Sunday, March 7, 2004

Reds seem all-natural

Pass the potatoes and green tea, please

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SARASOTA, Fla. - On Friday morning, Sean Casey strolled through the Reds' clubhouse and grabbed a bottle of water from a refrigerator. He opened the bottle, pulled an eye-dropper from his pocket and squeezed a few drops of dark, green liquid into the water. Hmmm.

"The media's watching," Reds bench coach Jerry Narron said.

"GREEN TEA!" Casey replied. "GREEN TEA!"

One day, Sean Casey will test positive for human growth hormone or androstenedione. The next day, the world will end. If you see any vicious rumors tying Casey to anything stronger than Triple Protection AquaFresh, your next move should be to page your life insurance guy and move to a cave in Montana.

No steroids here, feds. The Reds are as natural as mom's meatloaf.

Reds catcher Corky Miller takes some rips in the cage.
(Michael E. Keating photo)
This isn't a fact. Given Major League Baseball's current testing program, a guy could slam dianabol all winter and be clean by February. It's just an observation. If you're in enough locker rooms for enough years, and you know enough signs, it's not hard to see who's normally large and who looks like the Michelin Tire Man.

When your abs look like a keyboard and you're approaching 40, you might be on steroids. When your arms are a hunk of stone and your shoulders span three time zones and your head expands from size 7 to Whoa Look At That Dome and your mood alters from jovial to Kill Someone, well, you don't get that way by speed-eating Power Bars.

The Reds have no one like this.

The Reds have big players. But they're not buff, cut, ripped or jacked from the pages of Muscle magazine. The only evidence of steroids in Redsville is in the parking lot. You should see Adam Dunn's truck - it eats Yugos for breakfast.

Austin Kearns? Six-feet-three, 220 pounds of home cookin'.

The Reds aren't with the program, so to speak. They have no personal trainers. There isn't an individual workout guru in sight, though if the steamer trunk in front of one of Ken Griffey Jr.'s two lockers gets any larger, he's gonna need a Sumo man to move that sucker.

The Reds could be the poster men for second helpings of mashed potatoes. Without naming names, a few big-time players on this team could mix in a Slim-Fast shake and a sensible dinner of chicken (no skin) and steamed broccoli.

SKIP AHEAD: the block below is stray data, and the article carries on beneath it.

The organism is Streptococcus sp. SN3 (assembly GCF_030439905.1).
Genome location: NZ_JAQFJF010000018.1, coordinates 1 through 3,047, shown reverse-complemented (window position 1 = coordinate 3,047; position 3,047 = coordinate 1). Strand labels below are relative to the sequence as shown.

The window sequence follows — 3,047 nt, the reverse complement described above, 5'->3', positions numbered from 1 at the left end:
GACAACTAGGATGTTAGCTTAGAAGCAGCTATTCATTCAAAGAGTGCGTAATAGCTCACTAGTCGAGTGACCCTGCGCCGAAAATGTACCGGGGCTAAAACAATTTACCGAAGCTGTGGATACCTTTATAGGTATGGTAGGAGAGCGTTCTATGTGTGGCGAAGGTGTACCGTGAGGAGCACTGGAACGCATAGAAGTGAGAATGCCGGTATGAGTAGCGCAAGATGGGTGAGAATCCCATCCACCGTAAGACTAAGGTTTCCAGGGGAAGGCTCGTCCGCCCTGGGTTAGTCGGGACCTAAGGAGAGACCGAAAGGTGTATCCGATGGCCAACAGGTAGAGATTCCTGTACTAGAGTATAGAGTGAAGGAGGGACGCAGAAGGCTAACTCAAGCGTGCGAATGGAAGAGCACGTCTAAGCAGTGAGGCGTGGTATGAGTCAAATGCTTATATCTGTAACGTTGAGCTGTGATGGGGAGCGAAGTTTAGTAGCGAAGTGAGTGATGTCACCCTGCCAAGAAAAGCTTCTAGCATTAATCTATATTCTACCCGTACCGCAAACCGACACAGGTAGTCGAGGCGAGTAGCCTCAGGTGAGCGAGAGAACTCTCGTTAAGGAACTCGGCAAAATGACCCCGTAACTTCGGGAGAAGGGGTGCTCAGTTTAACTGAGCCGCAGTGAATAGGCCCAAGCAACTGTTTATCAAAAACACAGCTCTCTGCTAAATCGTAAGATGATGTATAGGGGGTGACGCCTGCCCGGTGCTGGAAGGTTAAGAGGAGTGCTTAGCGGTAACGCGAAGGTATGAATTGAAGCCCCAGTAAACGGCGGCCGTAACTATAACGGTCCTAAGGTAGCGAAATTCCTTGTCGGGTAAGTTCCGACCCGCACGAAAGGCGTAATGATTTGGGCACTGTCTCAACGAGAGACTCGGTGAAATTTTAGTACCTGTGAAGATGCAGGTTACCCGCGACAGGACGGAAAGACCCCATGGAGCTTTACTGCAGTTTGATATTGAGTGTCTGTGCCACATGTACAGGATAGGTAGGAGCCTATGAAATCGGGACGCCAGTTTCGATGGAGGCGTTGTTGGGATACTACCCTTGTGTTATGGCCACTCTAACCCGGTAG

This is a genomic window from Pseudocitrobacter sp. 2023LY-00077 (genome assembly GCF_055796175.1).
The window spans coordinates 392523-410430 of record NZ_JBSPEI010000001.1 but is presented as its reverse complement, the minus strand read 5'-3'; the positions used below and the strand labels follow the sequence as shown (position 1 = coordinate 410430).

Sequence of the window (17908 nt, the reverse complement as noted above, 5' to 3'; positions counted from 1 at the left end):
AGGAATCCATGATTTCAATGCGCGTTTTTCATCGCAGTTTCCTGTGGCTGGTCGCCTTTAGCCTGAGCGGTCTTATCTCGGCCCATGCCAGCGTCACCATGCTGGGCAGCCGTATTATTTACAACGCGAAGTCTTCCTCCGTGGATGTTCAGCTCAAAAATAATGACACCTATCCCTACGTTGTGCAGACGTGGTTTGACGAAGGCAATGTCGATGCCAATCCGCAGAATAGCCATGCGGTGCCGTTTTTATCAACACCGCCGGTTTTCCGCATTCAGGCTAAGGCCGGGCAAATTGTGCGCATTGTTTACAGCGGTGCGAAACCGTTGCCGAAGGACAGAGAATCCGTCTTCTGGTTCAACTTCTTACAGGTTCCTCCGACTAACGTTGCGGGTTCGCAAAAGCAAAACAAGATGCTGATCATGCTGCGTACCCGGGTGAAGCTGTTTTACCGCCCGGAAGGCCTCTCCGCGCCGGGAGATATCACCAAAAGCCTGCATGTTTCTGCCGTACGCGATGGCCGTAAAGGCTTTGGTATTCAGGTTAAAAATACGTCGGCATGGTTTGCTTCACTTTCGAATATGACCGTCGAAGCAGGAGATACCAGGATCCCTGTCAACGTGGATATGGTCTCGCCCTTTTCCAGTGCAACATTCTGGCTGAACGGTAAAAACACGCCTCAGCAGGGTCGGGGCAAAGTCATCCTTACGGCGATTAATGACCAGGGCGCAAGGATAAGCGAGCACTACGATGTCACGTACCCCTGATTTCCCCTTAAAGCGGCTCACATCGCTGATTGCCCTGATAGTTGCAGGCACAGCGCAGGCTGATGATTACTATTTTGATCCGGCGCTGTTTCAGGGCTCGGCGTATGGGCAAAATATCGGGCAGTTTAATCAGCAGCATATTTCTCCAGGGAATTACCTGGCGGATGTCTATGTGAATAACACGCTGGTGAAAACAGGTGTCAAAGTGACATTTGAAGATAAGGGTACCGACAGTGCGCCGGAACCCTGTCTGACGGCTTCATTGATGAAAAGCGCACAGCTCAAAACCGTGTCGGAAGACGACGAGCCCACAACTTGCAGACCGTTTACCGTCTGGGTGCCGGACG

BALCO, pharmacy for the stars, might as well be Balki to these guys. (Balki was the Bronson Pinchot character in the TV show Perfect Strangers, for those who care.)

Everyone's a suspect now. We're beginning to look at baseball players with the same sideways eye we've reserved for Olympians. The sport is preparing for its own set of asterisks. Which stinks for players like Casey.

"Who'd have thought andro was that big a deal a few years ago?" Casey said. "Now I'm putting green tea in a water bottle and I'm thinking, 'Whoa.'

"For me, it's looking in the mirror and knowing I'm taking what God's giving me and doing my best. When my career's over, I can look back and feel like I went about it the right way."

Griffey could be justifiably angry. He has seen his peers, especially Barry Bonds, pass him on the road to immortality faster than you can say HGH. To see a photo of Mark McGwire from the 1990 World Series - tall and thin - is to understand why places like BALCO did booming business.

"I can't control what others do" is all Griffey says about that.

Barry Larkin doesn't mind saying he's resentful. You build a resume the honest way, then all of a sudden the game changes. "Testing isn't broad enough. People are going to do what they do to get an edge, (but) steroids don't belong in baseball."

They're not big among the Reds. If they are, they're not working. Except on Danny Graves' motorcycle, something called a Big Dog. It has 107 cubic inches of engine and a low-slung seat. Also, flames painted on the fender. That's some heavy testosterone there.



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